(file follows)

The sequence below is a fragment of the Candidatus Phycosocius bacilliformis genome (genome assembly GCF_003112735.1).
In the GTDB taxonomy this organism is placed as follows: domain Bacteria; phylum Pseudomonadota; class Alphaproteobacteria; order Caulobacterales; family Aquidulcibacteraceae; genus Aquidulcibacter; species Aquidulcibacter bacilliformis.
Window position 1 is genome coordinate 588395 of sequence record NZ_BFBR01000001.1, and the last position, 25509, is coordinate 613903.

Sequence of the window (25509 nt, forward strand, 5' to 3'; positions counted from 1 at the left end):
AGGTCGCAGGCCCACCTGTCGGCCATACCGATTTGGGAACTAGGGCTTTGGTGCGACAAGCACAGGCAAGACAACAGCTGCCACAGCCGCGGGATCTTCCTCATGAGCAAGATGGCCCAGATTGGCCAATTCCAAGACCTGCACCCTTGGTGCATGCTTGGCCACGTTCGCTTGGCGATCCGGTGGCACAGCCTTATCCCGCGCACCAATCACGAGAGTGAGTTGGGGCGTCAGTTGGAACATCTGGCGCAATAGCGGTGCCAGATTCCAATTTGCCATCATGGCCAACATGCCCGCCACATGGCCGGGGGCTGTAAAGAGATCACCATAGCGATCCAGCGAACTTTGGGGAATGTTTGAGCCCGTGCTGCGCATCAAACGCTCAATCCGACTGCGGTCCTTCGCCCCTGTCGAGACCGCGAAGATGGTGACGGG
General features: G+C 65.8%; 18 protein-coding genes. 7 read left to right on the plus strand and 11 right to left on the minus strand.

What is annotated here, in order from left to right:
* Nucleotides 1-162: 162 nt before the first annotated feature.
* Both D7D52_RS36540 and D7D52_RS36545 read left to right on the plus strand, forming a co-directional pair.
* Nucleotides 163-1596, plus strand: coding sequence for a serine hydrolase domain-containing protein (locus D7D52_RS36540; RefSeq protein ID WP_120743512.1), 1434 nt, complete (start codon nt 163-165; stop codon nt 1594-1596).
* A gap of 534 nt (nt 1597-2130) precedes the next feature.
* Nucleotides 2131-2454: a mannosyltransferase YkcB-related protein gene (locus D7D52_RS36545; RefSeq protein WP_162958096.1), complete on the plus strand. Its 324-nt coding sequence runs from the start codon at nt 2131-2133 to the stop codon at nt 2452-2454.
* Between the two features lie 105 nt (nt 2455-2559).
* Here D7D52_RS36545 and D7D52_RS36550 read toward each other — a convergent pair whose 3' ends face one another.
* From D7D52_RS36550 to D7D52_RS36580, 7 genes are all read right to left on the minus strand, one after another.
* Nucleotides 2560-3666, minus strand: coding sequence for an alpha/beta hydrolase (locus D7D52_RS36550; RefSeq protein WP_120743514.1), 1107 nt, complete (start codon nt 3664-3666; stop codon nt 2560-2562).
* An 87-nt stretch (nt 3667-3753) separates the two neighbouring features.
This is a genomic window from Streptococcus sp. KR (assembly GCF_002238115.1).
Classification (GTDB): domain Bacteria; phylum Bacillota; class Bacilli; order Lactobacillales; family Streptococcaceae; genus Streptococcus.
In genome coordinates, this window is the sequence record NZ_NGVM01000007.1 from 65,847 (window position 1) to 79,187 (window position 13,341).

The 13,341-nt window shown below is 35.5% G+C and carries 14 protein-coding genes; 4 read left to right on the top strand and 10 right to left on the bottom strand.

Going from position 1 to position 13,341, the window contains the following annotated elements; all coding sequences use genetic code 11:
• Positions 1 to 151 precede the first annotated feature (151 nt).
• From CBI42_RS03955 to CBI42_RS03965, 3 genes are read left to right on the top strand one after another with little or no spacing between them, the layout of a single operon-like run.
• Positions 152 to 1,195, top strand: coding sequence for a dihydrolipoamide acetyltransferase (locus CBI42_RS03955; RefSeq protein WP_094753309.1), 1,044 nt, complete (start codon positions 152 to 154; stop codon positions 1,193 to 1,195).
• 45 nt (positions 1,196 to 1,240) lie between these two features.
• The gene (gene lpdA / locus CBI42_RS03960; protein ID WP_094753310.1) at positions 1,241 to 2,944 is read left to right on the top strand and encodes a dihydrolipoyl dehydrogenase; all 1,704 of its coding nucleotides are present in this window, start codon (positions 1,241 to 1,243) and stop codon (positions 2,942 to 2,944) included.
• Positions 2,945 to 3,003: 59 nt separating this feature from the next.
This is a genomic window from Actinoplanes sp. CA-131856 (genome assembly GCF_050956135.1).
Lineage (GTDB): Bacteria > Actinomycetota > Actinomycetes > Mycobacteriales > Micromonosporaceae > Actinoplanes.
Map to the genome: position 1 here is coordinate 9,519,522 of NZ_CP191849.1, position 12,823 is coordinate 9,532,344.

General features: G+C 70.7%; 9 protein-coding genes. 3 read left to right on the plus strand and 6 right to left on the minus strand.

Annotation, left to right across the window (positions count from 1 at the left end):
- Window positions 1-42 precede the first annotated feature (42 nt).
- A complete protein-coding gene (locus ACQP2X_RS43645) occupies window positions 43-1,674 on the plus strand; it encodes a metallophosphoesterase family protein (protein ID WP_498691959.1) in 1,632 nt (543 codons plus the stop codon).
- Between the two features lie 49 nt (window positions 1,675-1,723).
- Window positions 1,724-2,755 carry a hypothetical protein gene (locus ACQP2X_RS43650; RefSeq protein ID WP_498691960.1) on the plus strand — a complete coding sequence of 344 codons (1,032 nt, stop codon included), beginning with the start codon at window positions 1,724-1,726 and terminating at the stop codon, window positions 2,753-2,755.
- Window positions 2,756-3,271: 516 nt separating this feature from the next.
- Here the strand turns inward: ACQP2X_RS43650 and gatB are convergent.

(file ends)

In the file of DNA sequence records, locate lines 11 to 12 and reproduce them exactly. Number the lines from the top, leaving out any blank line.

* A gap of 534 nt (nt 1597-2130) precedes the next feature.
* Nucleotides 2131-2454: a mannosyltransferase YkcB-related protein gene (locus D7D52_RS36545; RefSeq protein WP_162958096.1), complete on the plus strand. Its 324-nt coding sequence runs from the start codon at nt 2131-2133 to the stop codon at nt 2452-2454.